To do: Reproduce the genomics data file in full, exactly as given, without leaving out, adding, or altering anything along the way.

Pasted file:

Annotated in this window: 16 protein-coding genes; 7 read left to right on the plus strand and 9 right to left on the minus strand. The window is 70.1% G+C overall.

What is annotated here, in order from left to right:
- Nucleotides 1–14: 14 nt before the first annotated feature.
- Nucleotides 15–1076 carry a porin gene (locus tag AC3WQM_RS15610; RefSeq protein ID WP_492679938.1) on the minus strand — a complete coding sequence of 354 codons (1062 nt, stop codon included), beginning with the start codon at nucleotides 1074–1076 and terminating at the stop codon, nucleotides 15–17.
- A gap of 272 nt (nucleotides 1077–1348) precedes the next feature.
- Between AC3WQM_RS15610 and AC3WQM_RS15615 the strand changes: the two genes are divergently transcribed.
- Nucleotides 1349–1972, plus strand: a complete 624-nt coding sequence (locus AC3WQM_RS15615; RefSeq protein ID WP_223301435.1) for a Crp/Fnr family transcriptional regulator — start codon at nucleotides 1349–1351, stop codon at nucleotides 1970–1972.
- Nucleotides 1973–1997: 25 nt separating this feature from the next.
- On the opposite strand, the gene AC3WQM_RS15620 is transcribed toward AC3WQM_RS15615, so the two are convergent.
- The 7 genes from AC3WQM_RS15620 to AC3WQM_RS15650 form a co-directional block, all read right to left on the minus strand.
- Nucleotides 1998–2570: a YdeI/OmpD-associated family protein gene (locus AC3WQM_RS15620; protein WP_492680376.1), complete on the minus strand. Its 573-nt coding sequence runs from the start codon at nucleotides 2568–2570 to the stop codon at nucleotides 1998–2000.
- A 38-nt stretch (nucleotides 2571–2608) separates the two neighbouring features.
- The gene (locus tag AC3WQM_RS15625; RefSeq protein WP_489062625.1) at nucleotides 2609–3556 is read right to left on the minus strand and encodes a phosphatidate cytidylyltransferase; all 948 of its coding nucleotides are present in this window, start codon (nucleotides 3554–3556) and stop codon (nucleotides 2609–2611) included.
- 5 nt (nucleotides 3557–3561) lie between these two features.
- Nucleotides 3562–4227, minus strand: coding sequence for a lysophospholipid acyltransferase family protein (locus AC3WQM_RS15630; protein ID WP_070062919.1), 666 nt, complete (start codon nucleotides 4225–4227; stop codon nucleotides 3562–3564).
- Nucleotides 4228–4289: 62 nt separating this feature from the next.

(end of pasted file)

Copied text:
Annotated in this window: 16 protein-coding genes; 7 read left to right on the plus strand and 9 right to left on the minus strand. The window is 70.1% G+C overall.

What is annotated here, in order from left to right:
- Nucleotides 1–14: 14 nt before the first annotated feature.
- Nucleotides 15–1076 carry a porin gene (locus tag AC3WQM_RS15610; RefSeq protein ID WP_492679938.1) on the minus strand — a complete coding sequence of 354 codons (1062 nt, stop codon included), beginning with the start codon at nucleotides 1074–1076 and terminating at the stop codon, nucleotides 15–17.
- A gap of 272 nt (nucleotides 1077–1348) precedes the next feature.
- Between AC3WQM_RS15610 and AC3WQM_RS15615 the strand changes: the two genes are divergently transcribed.
- Nucleotides 1349–1972, plus strand: a complete 624-nt coding sequence (locus AC3WQM_RS15615; RefSeq protein ID WP_223301435.1) for a Crp/Fnr family transcriptional regulator — start codon at nucleotides 1349–1351, stop codon at nucleotides 1970–1972.
- Nucleotides 1973–1997: 25 nt separating this feature from the next.
- On the opposite strand, the gene AC3WQM_RS15620 is transcribed toward AC3WQM_RS15615, so the two are convergent.
- The 7 genes from AC3WQM_RS15620 to AC3WQM_RS15650 form a co-directional block, all read right to left on the minus strand.
- Nucleotides 1998–2570: a YdeI/OmpD-associated family protein gene (locus AC3WQM_RS15620; protein WP_492680376.1), complete on the minus strand. Its 573-nt coding sequence runs from the start codon at nucleotides 2568–2570 to the stop codon at nucleotides 1998–2000.
- A 38-nt stretch (nucleotides 2571–2608) separates the two neighbouring features.
- The gene (locus tag AC3WQM_RS15625; RefSeq protein WP_489062625.1) at nucleotides 2609–3556 is read right to left on the minus strand and encodes a phosphatidate cytidylyltransferase; all 948 of its coding nucleotides are present in this window, start codon (nucleotides 3554–3556) and stop codon (nucleotides 2609–2611) included.
- 5 nt (nucleotides 3557–3561) lie between these two features.
- Nucleotides 3562–4227, minus strand: coding sequence for a lysophospholipid acyltransferase family protein (locus AC3WQM_RS15630; protein ID WP_070062919.1), 666 nt, complete (start codon nucleotides 4225–4227; stop codon nucleotides 3562–3564).
- Nucleotides 4228–4289: 62 nt separating this feature from the next.